Note also that this cosmic artwork isn't just situated in space, but in time. It is a ceaseless outflow of creativity, such that time itself a mode of creativity in the Whiteheadean sense: "Cut away the future, and the present collapses, emptied of its proper content. Immediate existence requires the insertion of the future in the crannies of the present" (Adventures of Ideas).

He's not talking about weeks or years or decades, but seconds or even fractions of seconds; the present is immediately entangled with its own future, and vice versa, otherwise it could never arrive. There are no gaps, and God is in them.

It is in this transitional space from present-to-future where all the novelty gets in. Novelty is what hasn't happened before, and thus, creativity: "The intermediate stage in this transition is constituted by the acquisition of novel content..." You could say that the future is implicate in each moment, and that time renders it explicate via the creative attractor, the cosmic telovator. It's an overall movement, like waves endlessly crashing on the shore of the now.

Each moment is a janus-faced occasion looking toward its own past and future. "In between there lies the teleology of the universe." In this sense we are hurtling toward our own destiny, but again, not in a deterministic way. Some aspects of the present are indeed dominated by the past, and each moment has more or less slack, or Cosmic Wiggle Room.

One reason, I think, why we so value art (both the creating and consuming), is that it is the residue, as it were, of this cosmic ingression of novelty, to a maximum degree. Creativity is always present -- it cannot not be -- but there are degrees.

But so too is necessity always present; we could say that in each moment it is as if there is a dial that goes from extreme necessity at one end to complete freedom at the other. Obviously, existence is woven of freedom and necessity, as is creativity.

However, orthoparadoxically, real freedom can never be free of a degree of necessity; as Whitehead says, "It is the reconciliation of freedom with the compulsion of the truth," the latter being identified with "the indwelling persuasion towards the harmony which is the height of existence." (This is how and why the truth sets us free.)

I'm just flipping through the book in search of some additional nuggets, and I see this: "The creation of the world... is the victory of persuasion over force" -- which places Pope Francis in a rather bad light, being that leftism represents the victory of force over persuasion.

And "the worth of men consists in their liability to persuasion," which is why with leftism we are not permitted to be good or to love truth for its own sake. Rather, we are forced by third parties to imitate their version of the good. This they call "social justice," a system so perfect that no one is free to do bad -- or good.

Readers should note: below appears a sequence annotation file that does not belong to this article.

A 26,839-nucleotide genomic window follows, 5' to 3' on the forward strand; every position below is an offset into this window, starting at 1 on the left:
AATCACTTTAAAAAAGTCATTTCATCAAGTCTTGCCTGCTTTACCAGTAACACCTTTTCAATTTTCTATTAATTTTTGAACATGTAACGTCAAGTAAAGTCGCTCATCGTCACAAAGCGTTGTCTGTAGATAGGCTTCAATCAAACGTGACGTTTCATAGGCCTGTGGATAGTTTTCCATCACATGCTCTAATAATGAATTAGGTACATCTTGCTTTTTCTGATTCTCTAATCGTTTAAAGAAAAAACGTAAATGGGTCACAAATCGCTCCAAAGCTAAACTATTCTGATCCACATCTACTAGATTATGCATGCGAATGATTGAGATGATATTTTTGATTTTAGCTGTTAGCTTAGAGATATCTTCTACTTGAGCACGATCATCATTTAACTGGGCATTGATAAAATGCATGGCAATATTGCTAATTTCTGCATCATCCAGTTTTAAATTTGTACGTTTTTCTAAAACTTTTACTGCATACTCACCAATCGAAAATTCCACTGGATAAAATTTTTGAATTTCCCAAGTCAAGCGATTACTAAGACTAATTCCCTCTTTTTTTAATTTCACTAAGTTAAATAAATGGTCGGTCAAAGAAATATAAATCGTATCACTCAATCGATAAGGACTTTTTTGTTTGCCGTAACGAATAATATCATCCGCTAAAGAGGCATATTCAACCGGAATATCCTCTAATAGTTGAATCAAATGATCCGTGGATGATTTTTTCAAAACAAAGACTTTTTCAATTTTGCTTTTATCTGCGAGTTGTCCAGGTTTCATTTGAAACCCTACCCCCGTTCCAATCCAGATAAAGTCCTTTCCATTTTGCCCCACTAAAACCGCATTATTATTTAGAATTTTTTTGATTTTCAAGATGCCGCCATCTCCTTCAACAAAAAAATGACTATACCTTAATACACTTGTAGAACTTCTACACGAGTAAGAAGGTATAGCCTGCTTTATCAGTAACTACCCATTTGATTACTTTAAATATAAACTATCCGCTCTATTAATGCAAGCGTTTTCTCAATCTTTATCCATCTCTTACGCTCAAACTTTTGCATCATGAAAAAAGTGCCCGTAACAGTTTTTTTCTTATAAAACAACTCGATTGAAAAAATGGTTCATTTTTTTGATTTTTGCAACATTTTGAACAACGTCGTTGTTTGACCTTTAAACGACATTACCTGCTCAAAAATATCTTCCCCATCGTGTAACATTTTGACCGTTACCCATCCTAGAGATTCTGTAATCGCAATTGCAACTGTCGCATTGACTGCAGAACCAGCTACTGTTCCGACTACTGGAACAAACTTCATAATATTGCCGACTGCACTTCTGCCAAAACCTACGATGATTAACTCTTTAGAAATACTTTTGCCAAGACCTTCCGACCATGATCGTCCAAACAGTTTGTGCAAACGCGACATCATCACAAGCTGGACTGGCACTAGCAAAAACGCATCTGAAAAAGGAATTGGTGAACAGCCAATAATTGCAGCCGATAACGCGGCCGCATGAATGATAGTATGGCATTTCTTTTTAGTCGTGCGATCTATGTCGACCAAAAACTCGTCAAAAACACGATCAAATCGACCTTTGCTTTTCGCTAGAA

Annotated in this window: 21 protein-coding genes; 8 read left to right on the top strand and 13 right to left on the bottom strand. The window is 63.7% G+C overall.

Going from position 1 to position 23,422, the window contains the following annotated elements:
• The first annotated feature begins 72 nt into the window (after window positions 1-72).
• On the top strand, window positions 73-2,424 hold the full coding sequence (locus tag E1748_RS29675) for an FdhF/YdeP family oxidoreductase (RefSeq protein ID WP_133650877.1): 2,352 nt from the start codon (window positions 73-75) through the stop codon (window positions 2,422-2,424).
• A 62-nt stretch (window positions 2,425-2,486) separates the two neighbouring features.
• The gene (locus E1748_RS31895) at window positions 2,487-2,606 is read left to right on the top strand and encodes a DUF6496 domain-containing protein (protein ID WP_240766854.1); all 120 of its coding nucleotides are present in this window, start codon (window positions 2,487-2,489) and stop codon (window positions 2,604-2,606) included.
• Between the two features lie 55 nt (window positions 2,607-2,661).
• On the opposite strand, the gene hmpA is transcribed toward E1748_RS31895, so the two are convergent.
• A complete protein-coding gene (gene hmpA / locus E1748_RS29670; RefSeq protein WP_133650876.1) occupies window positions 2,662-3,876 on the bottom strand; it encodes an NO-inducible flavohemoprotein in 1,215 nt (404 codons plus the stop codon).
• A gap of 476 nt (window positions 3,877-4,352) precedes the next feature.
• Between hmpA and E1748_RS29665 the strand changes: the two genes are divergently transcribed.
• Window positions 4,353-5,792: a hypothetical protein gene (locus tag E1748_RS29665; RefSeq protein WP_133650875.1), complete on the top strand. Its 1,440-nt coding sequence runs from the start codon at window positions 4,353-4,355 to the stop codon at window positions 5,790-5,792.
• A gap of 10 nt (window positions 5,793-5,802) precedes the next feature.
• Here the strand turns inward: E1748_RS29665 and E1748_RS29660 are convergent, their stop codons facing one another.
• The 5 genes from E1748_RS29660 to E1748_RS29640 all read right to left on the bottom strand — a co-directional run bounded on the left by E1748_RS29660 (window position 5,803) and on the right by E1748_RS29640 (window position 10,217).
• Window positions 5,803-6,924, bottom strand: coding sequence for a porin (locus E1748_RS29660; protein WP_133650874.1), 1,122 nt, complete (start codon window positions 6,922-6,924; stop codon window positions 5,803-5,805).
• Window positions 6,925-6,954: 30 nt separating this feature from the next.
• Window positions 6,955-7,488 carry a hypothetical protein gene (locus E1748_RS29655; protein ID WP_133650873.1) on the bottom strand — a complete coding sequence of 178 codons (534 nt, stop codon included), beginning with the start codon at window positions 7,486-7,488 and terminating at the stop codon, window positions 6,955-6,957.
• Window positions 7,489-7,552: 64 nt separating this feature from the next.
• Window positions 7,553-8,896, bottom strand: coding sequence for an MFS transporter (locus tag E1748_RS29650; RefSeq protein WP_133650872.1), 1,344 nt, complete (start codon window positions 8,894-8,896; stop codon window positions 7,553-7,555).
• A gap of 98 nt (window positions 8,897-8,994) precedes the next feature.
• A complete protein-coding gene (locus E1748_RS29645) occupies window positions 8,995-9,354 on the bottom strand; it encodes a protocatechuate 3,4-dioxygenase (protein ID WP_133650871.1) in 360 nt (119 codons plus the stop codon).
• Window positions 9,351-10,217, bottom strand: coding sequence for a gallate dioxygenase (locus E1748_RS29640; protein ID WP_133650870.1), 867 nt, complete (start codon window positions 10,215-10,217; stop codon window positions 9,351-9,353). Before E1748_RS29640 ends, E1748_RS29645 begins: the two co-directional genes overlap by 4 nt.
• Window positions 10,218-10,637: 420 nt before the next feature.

Whitehead well describes the opposite of social justice: "reverence for that power in virtue of which nature harbours ideal ends, and produces individual beings capable of conscious discrimination of such ends. This reverence is the foundation of the respect for man as man. It thereby secures that liberty of thought and action required for the upward adventure of life on this Earth."

Captain Beefheart said something to the effect that art is the organization of accidents. And I say: if accidents are good enough for man, they ought to be good enough for God! People seem to recoil from the idea that there are "accidents in God," but we have to think of accident in a non-pejorative way, because if there were no accidents there would be no fun. And no creativity. Again: God lets, he doesn't force. He is not a control freak. He is not a leftist.

Hartshorne quotes Schelling, who wrote that "It is necessary that accidents happen [in God], though not necessary just which accidents." Again: creativity.

Later Hartshorne observes that "Divine power is an ability to deal with free beings, not an ability to suppress or avoid their existence or to manipulate them so thoroughly that they would not be free." If God is in total control, then we can't properly exist -- be -- at all. But the reverse is equally true: if we are in total control, then God cannot be. Thus, as God lets us be, we must let God be. God suffers our freedom; it is only fair that we suffer his.

The last word in God's creativity is the Nothing, or nihil-O, from which creation emerges:

"We start, then, with nothing, pure zero. But this is not the nothing of negation.... this pure nothing is the nothing of not having been born.... It is the germinal nothing, in which the whole universe is involved or foreshadowed. As such, it is absolutely undefined and unlimited possibility -- boundless possibility. There is no compulsion and no law. It is boundless freedom" (ibid.).

And we are spirals within that vast creative arc.

Tuesday, September 22, 2015

Ben Carson and the God of Slack

We left off with the passionate interiority which characterizes our vertical openness to the infinite. This vibrantly intersubjective space extends from the deepest within -- our part so ptee -- to the highest beyond -- the toppermost of the poppermost.

Thus, within and beyond -- or depth and height, or immanence and transcendence -- are the immeasurable measures of the soul. These dimensions explain why it is so roomy in here -- but also, why some people feel so cramped and confined within themselves -- but more problematically, toward others upon whom they attempt to impose their own strangled sense of self.

For example, Hitler infamously sought lebensraum, or living space, but why? There's more than enough room for everyone, at present about 2.3 acres of inhabitable land for every person on earth. Clearly, there wasn't enough space in Hitler's head, which he projected outward.